The way Landers and Olivas interact, you’d think they had known each other for years. They act like brother and sister or even a very happy husband and wife. Truth is, they just met in 2008 during the VOP competition and soon started singing karaoke together. Their voices harmonize, so pairing up made sense. All that remained was the question of what to call themselves.

“We wanted to do something with my knee replacement and the hip replacement that he needs,” Landers says, so they started a poll to name the group on Facebook.

“If it hadn’t been for all that stuff, we would have had our name!” says Olivas.

Both are strong soloists with a solid presence and great pipes. Together, they strike a chord that tends to balance both their strengths. Now they get to show it off much more.

“We want to do something more with the title and take it above and beyond what any other winner has before,” Olivas says. “I think that it’s created a strong environment of competition that people are so dedicated to it and passionate about it. I think Voice of Pride can be a great thing.”

With each competition comes a rush of controversy in the community, members of which comment publicly (and harshly) about the results online. Landers hopes she and Olivas rise above that, even though both have been on the receiving end of mean barbs.

“Sometimes the hype and money gets in the way of what it’s really about,” she says. “I think that negative energy going around could be harnessed and focused for the better rather than knocking down contestants. Voice of Pride is a great springboard for Pride.”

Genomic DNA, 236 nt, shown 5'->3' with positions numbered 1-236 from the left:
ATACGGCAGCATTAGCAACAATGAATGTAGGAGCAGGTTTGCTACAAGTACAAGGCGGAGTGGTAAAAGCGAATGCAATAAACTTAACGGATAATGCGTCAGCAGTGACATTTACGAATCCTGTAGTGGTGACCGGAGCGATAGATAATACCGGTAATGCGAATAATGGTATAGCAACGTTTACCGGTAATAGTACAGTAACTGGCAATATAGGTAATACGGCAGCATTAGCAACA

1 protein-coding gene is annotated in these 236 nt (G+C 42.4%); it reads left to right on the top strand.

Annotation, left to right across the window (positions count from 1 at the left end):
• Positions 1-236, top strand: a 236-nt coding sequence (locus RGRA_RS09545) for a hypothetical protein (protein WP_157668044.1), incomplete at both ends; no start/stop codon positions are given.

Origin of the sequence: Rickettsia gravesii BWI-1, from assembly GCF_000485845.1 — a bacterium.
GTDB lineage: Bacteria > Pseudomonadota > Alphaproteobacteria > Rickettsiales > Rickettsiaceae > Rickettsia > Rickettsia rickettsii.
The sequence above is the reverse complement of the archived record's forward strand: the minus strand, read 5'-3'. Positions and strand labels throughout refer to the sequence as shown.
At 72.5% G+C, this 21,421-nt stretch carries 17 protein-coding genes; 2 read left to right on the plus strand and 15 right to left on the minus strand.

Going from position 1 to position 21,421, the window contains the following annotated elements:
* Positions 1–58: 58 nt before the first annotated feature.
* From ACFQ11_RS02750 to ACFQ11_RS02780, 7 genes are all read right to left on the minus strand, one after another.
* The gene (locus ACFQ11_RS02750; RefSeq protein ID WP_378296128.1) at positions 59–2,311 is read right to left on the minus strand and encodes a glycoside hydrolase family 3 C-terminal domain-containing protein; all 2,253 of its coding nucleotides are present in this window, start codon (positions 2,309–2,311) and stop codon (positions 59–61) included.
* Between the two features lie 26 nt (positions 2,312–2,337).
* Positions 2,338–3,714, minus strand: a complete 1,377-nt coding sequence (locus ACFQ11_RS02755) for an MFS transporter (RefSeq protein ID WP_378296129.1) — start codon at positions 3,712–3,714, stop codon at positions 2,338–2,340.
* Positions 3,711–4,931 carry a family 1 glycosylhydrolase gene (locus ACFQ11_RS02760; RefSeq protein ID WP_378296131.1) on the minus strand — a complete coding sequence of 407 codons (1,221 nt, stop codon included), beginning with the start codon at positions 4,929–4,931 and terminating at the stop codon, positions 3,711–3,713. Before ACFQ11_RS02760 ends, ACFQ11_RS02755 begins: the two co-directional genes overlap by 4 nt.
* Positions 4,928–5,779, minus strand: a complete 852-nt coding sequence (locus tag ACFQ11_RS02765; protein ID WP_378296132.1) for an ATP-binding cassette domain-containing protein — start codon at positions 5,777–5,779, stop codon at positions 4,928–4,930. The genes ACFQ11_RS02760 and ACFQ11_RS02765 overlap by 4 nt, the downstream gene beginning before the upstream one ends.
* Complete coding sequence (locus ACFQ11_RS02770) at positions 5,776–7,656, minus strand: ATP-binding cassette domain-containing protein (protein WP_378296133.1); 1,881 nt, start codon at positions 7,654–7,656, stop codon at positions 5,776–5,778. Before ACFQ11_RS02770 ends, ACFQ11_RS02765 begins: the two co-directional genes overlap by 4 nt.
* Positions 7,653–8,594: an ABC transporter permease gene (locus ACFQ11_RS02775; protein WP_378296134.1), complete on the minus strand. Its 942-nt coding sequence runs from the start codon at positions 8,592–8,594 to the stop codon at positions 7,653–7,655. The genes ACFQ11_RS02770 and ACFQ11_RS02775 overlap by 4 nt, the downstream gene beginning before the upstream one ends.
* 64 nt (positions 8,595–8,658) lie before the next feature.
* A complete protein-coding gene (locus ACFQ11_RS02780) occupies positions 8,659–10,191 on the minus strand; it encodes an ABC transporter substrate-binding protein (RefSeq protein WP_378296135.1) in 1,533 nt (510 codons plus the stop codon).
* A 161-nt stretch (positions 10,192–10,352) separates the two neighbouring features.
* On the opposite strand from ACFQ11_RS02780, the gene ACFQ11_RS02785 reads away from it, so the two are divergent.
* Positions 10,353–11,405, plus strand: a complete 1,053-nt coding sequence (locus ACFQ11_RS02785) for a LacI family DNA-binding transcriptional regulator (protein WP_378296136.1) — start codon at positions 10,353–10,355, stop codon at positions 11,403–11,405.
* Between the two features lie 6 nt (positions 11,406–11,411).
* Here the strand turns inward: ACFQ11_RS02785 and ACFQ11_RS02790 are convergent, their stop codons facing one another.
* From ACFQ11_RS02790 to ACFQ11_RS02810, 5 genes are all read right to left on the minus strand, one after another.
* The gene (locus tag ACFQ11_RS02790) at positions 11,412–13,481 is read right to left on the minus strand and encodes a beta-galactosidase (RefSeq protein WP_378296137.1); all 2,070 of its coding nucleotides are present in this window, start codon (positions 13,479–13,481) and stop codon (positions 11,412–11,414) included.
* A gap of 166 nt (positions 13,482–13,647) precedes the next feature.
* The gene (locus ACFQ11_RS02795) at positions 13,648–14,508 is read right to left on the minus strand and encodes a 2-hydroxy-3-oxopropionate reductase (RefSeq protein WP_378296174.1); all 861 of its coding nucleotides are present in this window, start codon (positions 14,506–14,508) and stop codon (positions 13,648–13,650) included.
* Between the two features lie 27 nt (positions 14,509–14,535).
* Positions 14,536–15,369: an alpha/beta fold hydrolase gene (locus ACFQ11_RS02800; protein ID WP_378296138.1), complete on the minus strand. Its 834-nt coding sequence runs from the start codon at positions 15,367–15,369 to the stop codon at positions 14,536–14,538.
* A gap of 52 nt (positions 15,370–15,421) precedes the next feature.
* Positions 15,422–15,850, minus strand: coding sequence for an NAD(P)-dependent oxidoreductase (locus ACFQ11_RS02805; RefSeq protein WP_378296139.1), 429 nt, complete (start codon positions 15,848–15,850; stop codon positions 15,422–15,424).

For the team, the title is also a privilege, reflected well by last year’s solo winner Mel Arizpe, who also won with her partner in the group category.

“I am honored to be an advocate,” Olivas says. “Mel was a great advocate; she’s out there, she’s doing benefits. The way it should be done.”

The victory means that next year, they are frontrunners in group and solos… well, not necessarily. “I plan to [compete],” Olivas says, but Landers doesn’t know yet. “It wouldn’t be because I didn’t win; I’m just not sure right now,” she says.

Until that decision, Spare Parts will perform at Pride and then work to pull a band in and continue to book gigs around DFW and make their own name for themselves.

“Angie and I have every intention of performing for fundraisers and we’ve been approached by some venues already,” Olivas says. “I feel like we have the talent to do that. And maybe even get discovered.”

This article appeared in the Dallas Voice print edition September 16, 2011.

—  Michael Stephens

And your 2011 Voice of Pride winners are …

Voice of Pride individual winner Dru Rivera, from left, and group winners Spare Parts, made up of Angie Landers and Robert Olivas. (Photos by Gregory Hayes/Dallas Voice)